The troops were guided to two camps of the Nationalist Socialist Council of Nagaland (Khaplang) and allied insurgent groups by intelligence which was gathered by operatives who crossed over into Myanmar a couple of days ago and returned with precise co-ordinates of the terror dens along with photographs.

Naga insurgents ambushed an Indian army convoy and killed 20+ soldiers.
The daring raid, which saw commandos crawling hundreds of meters to raid the camps, marked the unveiling of India's new response to unconventional threats irrespective of where they come from. This was the first declared instance of the use of the doctrine of pre-emption: a principle that the US invokes to disregard constraints of national borders to nip threats.

Briefing the reporters after the successful strikes on the camps at two separate locations across Tuensang in Nagaland and Ukhrul in Manipur, Major General Ranbir Singh made no bones of the fact that the twin operations were provoked by the killing of Indian soldiers.

More importantly, he said the Army had to move in view of "credible and specific" intelligence about more attacks inside India. "These attacks were to be carried out by some of the groups involved in earlier attacks on our security personnel and their allies," said General Singh, additional director general of military operations.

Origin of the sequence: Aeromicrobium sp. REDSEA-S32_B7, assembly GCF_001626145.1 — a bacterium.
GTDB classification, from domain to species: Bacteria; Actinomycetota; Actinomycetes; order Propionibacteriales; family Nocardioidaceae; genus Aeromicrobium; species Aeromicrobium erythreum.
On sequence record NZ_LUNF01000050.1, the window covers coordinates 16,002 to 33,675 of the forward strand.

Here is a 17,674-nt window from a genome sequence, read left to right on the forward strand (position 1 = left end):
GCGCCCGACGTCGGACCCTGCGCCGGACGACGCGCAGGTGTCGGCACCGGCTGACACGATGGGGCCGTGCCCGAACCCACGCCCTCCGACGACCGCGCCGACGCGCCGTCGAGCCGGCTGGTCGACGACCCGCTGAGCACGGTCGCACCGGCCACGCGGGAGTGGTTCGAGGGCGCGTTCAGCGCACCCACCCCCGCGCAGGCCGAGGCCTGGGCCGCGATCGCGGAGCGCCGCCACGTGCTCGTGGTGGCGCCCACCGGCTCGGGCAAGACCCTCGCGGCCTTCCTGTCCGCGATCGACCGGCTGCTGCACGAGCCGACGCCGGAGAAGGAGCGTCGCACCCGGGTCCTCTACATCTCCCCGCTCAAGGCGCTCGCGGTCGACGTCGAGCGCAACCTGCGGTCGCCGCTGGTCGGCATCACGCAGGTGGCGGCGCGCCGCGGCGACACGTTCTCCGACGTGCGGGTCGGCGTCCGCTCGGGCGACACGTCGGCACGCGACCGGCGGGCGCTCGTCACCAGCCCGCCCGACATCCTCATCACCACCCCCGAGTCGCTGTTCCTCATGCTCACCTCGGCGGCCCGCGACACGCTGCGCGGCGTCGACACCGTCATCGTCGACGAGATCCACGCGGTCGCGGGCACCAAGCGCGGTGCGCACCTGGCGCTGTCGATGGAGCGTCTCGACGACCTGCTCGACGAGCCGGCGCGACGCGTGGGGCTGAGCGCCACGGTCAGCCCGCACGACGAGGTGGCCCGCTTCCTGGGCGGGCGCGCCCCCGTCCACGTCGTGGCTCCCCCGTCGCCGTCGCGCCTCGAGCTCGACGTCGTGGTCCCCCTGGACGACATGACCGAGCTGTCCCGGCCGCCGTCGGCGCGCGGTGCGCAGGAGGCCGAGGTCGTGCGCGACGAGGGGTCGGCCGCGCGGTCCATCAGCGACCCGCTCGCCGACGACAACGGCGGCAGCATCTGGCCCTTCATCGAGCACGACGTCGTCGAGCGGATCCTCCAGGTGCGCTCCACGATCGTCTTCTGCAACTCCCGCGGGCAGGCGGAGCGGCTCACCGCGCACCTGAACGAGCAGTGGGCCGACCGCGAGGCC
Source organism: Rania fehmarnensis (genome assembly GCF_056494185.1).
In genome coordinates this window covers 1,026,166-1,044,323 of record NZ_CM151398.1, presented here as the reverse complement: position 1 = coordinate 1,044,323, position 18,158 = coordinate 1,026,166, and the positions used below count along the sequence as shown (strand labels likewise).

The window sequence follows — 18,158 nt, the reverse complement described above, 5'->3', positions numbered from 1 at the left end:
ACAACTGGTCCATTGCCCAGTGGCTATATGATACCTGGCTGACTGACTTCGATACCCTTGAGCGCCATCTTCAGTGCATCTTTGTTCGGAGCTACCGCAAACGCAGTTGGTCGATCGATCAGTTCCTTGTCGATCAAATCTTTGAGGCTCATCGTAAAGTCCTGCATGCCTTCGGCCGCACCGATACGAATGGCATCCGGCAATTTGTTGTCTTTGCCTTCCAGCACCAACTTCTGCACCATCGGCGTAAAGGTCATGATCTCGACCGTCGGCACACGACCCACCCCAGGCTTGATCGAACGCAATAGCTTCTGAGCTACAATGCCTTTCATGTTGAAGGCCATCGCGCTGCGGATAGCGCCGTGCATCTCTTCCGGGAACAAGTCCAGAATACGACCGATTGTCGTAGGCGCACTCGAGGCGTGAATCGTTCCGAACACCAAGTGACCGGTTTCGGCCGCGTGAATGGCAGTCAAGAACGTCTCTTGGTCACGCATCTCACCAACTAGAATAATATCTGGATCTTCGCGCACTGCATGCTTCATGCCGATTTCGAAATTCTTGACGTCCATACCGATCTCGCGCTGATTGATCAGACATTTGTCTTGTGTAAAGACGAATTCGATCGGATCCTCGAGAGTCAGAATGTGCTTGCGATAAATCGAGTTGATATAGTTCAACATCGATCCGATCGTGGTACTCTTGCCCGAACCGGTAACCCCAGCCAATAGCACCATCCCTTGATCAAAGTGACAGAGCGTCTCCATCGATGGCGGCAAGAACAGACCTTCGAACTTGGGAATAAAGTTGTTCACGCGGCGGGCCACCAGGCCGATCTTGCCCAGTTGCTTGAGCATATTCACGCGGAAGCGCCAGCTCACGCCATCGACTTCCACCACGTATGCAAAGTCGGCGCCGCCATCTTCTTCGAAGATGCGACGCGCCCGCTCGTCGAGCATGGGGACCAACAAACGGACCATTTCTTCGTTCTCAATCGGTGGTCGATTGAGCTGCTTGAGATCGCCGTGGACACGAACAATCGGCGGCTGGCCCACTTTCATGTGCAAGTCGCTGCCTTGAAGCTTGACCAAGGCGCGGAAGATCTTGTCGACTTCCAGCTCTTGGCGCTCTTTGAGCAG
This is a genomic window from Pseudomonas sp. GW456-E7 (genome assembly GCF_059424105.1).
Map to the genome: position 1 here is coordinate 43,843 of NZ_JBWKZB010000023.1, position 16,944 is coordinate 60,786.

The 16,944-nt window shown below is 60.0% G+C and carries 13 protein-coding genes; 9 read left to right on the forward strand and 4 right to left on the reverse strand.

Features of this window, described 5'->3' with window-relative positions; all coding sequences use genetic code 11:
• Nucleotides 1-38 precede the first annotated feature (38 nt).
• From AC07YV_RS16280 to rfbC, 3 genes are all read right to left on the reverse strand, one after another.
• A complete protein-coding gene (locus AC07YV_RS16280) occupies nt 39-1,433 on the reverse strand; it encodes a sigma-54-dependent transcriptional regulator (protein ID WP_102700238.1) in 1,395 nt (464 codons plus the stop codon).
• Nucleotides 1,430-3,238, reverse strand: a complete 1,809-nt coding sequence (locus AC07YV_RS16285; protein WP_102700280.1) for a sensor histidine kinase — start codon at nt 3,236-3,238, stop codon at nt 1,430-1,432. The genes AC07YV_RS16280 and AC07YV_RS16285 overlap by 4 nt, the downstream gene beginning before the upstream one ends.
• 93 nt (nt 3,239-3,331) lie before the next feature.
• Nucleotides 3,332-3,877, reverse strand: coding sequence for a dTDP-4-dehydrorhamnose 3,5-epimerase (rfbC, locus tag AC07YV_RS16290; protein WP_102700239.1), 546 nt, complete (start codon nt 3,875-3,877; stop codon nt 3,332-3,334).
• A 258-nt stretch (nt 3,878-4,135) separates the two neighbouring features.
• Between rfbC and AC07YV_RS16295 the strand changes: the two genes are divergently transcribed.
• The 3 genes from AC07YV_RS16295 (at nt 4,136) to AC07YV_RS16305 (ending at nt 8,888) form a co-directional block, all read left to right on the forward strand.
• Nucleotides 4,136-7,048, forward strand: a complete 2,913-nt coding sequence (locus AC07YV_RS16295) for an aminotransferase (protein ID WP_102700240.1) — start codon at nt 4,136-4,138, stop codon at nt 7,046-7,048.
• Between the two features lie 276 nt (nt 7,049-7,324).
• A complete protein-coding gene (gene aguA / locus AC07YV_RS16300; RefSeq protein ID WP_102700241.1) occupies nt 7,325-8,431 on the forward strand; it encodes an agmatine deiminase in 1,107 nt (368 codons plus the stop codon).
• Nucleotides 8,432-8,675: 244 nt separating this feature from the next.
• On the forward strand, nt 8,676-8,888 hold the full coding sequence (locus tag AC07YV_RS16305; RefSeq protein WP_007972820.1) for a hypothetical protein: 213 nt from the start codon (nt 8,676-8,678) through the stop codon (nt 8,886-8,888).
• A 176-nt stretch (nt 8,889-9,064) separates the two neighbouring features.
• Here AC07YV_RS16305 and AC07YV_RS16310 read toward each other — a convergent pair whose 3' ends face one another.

"In view of the imminent threat, an immediate response was necessary," he said. Government sources said the political leadership cleared the cross-border pursuit because it was considered necessary to lift the morale of the Army after it lost 30 of its men in 3 attacks by insurgents, as well as to send across a message to "perpetrators of terror wherever they are".

Explaining Modi government's new stance towards terror threat, a senior official told TOI: "You cannot realistically hope to prevent each terror attack because the timing and the target is determined by the enemy. But how do you respond is your prerogative. And it is the response which defines your determination to use all responses at your disposal to strike at those responsible."

The cross-border pursuit was in line with Modi government's decision to give disproportionate response to provocations, which had been visible in Jammu & Kashmir in recent months, where Indian troops have been aggressive in their response to ceasefire violations by Pakistan.